Major article upgrade, incl. recent ammo production launch. (Jan 31/11)
The U.S. Marine Corps sees the 120mm Expeditionary Fire Support System (EFSS) mortar as the 3rd leg of its triad of land-based fire support for expeditionary operations that includes the lightweight M777 155mm howitzer, and the truck-mounted M142 HIMARS rocket system.
Accompanying Marine Air Ground Task Forces (MAGTFs) in expeditionary operations, EFSS will be the primary indirect fire support system for the heliborne element of the Ship-To-Objective Maneuver (STOM) force. As such, the EFSS launcher, the Internally Transportable Vehicle (ITV) that tows the launcher, a portion of the basic load of ammunition, and a portion of its crew must be transportable by a single CH-53E Super Stallion or future CH-53K heavy lift helicopter, and/or a single MV-22 Osprey tilt-rotor aircraft.
Rommel understood logistics (German Federal Archives)
The importance of logistics has long been recognized by generals. German Field Marshall Edwin Rommel once commented: “Battles are decided by the quartermasters before the first shot is fired.”
Apparently Rommel’s colleagues didn’t take his advice when preparing for the invasion of the Soviet Union in 1941. The German army had planned for a swift victory, similar to the victory against France, so there was inadequate planning to equip the German troops for a long drawn out conflict in a brutal winter environment. But that is what they got, and the invasion ultimately failed.
To ensure its logistics system is up to the task of fighting overseas wars, the US Army Material Command (AMC) launched an effort called the Logistics Modernization Program (LMP). The program is designed to modernize systems and processes associated with managing the Army’s supply chain using a COTS-based enterprise resource planning (ERP) product developed by SAP. AMC recently awarded contract modifications to LMP prime contractor CSC in Falls Church, VA, worth $261 million to provide IT and logistics services under the LMP…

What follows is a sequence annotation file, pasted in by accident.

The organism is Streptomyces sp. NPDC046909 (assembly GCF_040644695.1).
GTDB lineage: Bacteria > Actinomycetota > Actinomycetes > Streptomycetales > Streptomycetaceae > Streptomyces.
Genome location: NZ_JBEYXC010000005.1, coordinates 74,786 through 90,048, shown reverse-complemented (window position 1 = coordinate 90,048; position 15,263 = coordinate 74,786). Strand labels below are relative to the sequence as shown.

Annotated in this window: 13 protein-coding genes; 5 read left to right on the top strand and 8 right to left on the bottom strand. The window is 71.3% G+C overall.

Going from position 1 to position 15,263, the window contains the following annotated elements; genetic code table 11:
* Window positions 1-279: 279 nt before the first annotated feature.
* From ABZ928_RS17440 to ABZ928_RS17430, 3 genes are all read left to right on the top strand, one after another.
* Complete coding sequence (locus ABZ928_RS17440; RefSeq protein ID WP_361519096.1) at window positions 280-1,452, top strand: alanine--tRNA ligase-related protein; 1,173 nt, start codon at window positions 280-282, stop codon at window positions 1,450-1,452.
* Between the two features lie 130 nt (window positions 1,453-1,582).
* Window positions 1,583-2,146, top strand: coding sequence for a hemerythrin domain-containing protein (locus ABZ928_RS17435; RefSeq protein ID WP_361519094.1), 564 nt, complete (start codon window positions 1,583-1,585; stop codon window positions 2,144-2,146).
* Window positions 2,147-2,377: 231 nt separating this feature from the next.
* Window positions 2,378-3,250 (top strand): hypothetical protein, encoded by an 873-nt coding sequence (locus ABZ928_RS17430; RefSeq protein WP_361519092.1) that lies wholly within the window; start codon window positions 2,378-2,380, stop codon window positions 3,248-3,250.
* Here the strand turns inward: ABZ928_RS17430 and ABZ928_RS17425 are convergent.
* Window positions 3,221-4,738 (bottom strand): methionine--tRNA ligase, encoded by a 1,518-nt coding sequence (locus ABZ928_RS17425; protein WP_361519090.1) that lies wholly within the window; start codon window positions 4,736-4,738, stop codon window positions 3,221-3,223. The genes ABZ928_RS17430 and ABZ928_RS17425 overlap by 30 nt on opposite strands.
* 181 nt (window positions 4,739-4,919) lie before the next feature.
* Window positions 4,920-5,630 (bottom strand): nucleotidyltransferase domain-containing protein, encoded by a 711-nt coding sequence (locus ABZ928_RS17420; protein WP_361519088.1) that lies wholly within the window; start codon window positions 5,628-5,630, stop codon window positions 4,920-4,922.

There are an estimated 100,000 landmines in Afghanistan. They pose a risk not only to US and coalition forces, but civilian Afghanis as well. Several international organizations, such as the UN Mine Action Centre for Afghanistan, have been working to clear the mines for decades. A video by filmaker Oliver Englehart provides a compelling view of a landmine clearing team.
The US Army Corps of Engineers (USACE) has been working to clear landmines from Afghanistan since Operation Enduring Freedom began. The USACE uses a combination of US soldiers and contractors to perform the work. The USACE’s Engineering and Support Center in Huntsville, AL, recently awarded a contract worth up to $60 million to EOD Technology (EODT) in Lenoir City, TN, to clear mines and battlefield areas…